American DIY market chain Lowe’s does the same thing: even though it is an old, established retailer with many large, physical stores and long-term rental agreements, its board is trying very hard to bring the chain forward. Just like at Amazon, the board is considering every possible technology and how those can be implemented in the business.

 

In Lowe's Innovation Labs, the company experiments with technology that is currently too expensive and clunky for commercial application. Perhaps however, this technology offers possibilities for the future, like how Lowe’s has now implemented robots in several of its stores on the American West Coast. These robots can show you where products are, talk to you in several languages and scan items. Such advancements will not generate a lot of money right now, but could provide an enormous competitive edge in the future.”

 

Do you think believe robots will really man stores in the future?

C.T.: “Up to a certain degree, yes. We already have fully automated stores without staff, we just call them vending machines. We are definitely going to see more machines and fewer people in the entire ecosystem. In the long term, hardware and software will take over repetitive tasks that offer no added value. The side of retail that is going to speed up, will be automated. I believe discount supermarkets will be completely automated and without staff in the future.”

 

How can smaller retailers improve their stores on a budget?

C.T.: “If you are a local entrepreneur, I feel it is a very good idea to join a local platform that allows customers to check your supplies. London has the Nearstreet app: everyone can log in and ask where a particular item is available, because it is highly frustrating to need something and not find it anywhere.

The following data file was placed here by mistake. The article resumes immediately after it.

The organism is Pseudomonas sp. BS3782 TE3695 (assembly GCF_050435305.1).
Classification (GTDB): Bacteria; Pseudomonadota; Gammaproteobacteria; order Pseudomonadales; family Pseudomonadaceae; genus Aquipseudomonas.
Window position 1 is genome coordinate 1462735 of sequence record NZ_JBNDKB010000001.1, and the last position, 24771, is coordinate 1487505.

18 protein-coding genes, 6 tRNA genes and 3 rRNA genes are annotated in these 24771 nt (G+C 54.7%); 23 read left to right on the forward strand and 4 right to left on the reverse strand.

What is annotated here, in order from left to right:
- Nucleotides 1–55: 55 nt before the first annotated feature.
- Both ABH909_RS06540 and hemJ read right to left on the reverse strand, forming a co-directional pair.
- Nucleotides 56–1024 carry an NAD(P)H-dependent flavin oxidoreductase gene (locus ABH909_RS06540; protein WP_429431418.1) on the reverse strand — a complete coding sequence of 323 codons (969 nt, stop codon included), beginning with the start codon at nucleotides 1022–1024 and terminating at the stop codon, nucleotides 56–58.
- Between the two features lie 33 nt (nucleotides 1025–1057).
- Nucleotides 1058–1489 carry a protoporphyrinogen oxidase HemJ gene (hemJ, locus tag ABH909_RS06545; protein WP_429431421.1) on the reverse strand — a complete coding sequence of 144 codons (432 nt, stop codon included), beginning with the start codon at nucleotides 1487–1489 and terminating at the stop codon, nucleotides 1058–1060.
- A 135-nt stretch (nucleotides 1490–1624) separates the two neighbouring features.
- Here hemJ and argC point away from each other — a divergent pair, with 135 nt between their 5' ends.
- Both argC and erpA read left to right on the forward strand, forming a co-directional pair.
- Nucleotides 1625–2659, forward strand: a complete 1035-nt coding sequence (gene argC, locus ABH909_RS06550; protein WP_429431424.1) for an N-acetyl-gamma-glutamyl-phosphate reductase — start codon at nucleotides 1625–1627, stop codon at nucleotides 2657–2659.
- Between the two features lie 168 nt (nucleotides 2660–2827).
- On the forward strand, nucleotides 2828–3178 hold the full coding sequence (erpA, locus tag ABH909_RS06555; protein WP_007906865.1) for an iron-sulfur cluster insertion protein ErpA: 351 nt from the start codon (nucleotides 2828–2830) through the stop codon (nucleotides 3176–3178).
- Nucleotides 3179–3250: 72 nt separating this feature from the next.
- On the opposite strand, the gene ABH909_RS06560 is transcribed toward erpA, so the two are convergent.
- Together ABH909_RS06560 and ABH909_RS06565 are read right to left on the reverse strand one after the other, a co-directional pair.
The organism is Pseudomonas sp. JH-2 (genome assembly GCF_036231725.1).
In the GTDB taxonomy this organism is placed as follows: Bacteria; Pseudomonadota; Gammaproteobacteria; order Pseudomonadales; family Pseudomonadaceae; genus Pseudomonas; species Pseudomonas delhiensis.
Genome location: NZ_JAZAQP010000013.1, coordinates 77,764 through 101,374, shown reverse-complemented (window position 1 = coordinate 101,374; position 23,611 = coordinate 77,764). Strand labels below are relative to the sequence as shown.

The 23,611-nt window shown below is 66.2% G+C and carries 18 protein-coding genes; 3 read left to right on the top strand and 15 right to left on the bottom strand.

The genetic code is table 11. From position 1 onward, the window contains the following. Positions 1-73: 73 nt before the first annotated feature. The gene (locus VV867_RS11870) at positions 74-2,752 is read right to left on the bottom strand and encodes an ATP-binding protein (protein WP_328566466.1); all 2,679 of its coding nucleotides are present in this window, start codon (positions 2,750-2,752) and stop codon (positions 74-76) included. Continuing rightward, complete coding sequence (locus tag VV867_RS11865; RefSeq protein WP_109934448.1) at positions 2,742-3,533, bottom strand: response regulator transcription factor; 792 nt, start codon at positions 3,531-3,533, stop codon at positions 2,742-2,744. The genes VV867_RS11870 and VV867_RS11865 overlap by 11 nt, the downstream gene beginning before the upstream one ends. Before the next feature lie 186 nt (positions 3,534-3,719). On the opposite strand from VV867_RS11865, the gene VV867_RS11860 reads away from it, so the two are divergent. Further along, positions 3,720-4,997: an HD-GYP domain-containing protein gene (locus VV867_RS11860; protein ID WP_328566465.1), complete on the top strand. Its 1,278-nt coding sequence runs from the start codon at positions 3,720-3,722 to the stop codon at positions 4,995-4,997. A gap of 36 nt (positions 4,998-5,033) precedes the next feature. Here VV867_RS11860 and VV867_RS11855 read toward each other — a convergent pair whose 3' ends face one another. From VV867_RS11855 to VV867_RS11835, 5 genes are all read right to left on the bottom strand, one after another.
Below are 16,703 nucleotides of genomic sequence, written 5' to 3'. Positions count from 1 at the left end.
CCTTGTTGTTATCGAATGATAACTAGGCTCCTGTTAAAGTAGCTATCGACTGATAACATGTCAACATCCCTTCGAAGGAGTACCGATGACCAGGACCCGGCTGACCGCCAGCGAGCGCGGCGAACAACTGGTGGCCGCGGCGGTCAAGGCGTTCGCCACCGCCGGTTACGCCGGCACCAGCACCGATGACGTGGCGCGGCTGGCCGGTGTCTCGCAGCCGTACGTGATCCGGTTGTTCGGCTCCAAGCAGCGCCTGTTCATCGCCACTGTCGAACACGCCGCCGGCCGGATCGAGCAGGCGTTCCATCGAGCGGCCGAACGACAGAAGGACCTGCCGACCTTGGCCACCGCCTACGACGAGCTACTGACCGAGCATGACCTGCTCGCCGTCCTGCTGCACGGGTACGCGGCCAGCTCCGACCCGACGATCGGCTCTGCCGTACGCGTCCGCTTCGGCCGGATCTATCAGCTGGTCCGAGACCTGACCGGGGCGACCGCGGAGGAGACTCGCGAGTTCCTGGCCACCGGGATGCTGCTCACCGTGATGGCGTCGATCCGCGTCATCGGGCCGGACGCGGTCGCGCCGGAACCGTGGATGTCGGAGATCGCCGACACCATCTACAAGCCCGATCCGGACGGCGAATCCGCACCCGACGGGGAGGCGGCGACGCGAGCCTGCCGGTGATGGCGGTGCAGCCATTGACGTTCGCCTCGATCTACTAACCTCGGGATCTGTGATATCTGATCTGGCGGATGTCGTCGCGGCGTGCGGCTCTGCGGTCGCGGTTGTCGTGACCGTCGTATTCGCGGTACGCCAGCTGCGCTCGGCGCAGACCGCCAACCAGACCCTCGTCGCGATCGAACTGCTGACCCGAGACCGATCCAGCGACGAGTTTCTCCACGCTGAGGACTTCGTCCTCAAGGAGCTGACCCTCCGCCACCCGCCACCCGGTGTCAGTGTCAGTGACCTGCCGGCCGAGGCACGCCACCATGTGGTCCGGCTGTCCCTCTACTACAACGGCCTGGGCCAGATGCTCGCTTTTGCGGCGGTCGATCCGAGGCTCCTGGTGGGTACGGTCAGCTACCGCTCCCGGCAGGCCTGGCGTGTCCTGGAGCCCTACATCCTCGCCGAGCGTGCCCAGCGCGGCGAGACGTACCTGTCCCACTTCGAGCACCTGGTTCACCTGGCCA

Another idea to make sure your customers can contact you and set something aside for them. Allow customers to text you they are on their way to buy printing paper for instance. If you hav it ready at the cash register, the customer will not need to bother with parking and will not need to browse an entire store for the item. You can help speed up the entire process and increase the customer’s convenience levels considerably.

 

As stated, there are two tracks: speed up or create more experience. Add services that have an added value or experience, like in-store events. You could also partner with other brands: create an exclusive collection and cross-promote.

 

Make sure you always have new and exciting products and stay one step ahead of the customer. They should find things they have not seen before and that excite them, like Best Buy does exquisitely. The electronics chain looks for new tech start-ups and offers them a spot in their stores, giving the customer new, exciting gadgets to see.

 

Do you know what also works? Ask your customers what they expect from you! Ask them what they want from your store or brand and you will get surprising advice. To find out their actual needs, is definitely enriching.”

 

Cate Trotter will be one of our key-note speakers at the annual RetailDetail Congress in Antwerp on the 27th of April 2017. Click here for more information or to book your seat.